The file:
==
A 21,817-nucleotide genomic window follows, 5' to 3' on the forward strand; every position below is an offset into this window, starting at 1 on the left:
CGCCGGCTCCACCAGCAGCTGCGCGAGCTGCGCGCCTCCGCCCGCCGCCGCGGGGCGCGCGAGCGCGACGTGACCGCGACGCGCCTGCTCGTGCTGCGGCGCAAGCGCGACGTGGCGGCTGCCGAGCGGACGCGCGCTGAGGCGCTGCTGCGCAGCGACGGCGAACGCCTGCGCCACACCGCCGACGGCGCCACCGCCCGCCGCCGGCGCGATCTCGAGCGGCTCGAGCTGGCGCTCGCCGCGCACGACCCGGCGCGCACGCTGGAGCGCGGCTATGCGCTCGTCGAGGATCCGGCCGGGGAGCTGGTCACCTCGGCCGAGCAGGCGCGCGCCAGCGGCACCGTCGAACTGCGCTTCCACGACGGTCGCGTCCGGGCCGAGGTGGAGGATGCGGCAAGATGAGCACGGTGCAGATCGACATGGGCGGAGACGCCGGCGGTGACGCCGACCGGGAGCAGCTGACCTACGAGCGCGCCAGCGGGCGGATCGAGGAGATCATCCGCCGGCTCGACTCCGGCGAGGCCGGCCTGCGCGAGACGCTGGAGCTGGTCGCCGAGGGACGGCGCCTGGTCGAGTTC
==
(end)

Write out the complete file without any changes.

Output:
A 21,817-nucleotide genomic window follows, 5' to 3' on the forward strand; every position below is an offset into this window, starting at 1 on the left:
CGCCGGCTCCACCAGCAGCTGCGCGAGCTGCGCGCCTCCGCCCGCCGCCGCGGGGCGCGCGAGCGCGACGTGACCGCGACGCGCCTGCTCGTGCTGCGGCGCAAGCGCGACGTGGCGGCTGCCGAGCGGACGCGCGCTGAGGCGCTGCTGCGCAGCGACGGCGAACGCCTGCGCCACACCGCCGACGGCGCCACCGCCCGCCGCCGGCGCGATCTCGAGCGGCTCGAGCTGGCGCTCGCCGCGCACGACCCGGCGCGCACGCTGGAGCGCGGCTATGCGCTCGTCGAGGATCCGGCCGGGGAGCTGGTCACCTCGGCCGAGCAGGCGCGCGCCAGCGGCACCGTCGAACTGCGCTTCCACGACGGTCGCGTCCGGGCCGAGGTGGAGGATGCGGCAAGATGAGCACGGTGCAGATCGACATGGGCGGAGACGCCGGCGGTGACGCCGACCGGGAGCAGCTGACCTACGAGCGCGCCAGCGGGCGGATCGAGGAGATCATCCGCCGGCTCGACTCCGGCGAGGCCGGCCTGCGCGAGACGCTGGAGCTGGTCGCCGAGGGACGGCGCCTGGTCGAGTTC